Diseases caused by smoking

Based on the 20-year follow-up of the British doctors's cohort, it was concluded that a young man who persists in smoking will run a 1 in 4 chance of being killed prematurely by tobacco. More recent studies, including the 40-year follow-up of the British doctors (5) and the second large study of the American Cancer Society(6) have forced a re-evaluation of the extent of the risk. It is now apparent that persistent smokers run a 1 in 2 risk of being killed by cigarettes, losing on average 8 years of life.

Smoking causes some 30 per cent of deaths from cancer, the great bulk of deaths from chronic respiratory disease, and is a major contributor to circulatory diseases. I§ble..,1 summarizes data from the American Cancer Society study of over 1 million men and women aged 35 years and over, giving mortality in cigarette smokers and lifelong non-smokers for the main fatal smoking-related diseases.(6) moking is recognized to cause 80 per cent or more of all lung cancers. In addition it is responsible for most cancers of the upper respiratory tract (lip, tongue, mouth, pharynx, and larynx) and for a smaller fraction of cancers of the bladder, pancreas, oesophagus, and kidney. Among both men and women, deaths from cardiovascular disease (ischaemic heart disease, aortic aneurysm, and stroke) outnumber those from all other causes, including lung cancer. Over 70 per cent of chronic obstructive lung disease is attributable to smoking. Findings from the British doctors's study (5) additionally indicate a causal effect of smoking on stomach cancer and leukaemia. Associations between smoking and a number of other diseases including cervical cancer, cirrhosis of the liver, suicide, poisoning, and cancer of the liver have been regarded as being due to confounding. (5)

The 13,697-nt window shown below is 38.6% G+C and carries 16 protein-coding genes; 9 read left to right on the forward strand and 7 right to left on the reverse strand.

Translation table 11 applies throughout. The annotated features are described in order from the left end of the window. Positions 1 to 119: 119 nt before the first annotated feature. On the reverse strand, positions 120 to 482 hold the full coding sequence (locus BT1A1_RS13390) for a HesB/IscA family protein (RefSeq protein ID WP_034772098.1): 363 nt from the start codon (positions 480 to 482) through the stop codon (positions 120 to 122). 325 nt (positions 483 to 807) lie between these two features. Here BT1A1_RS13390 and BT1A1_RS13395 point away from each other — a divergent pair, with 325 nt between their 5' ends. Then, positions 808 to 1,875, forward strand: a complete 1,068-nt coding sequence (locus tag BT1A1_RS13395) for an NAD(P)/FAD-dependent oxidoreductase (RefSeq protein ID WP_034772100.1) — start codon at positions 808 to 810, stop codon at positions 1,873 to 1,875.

Table 1 Fatal diseases associated with smoking: men and women aged over 35 years (standardized mortality rates per 100 000 per year)

As well as being the single largest cause of preventable premature death, cigarette smoking is a cause of a number of disabling but generally non-fatal conditions. (7) These include peripheral vascular disease, cataracts, Crohn's disease, gastric and duodenal ulcers, hip fracture in elderly people, and periodontitis, the major cause of tooth loss in adults. Breathing other people's smoke also causes a significant burden of disease in non-smokers, especially infants and children.

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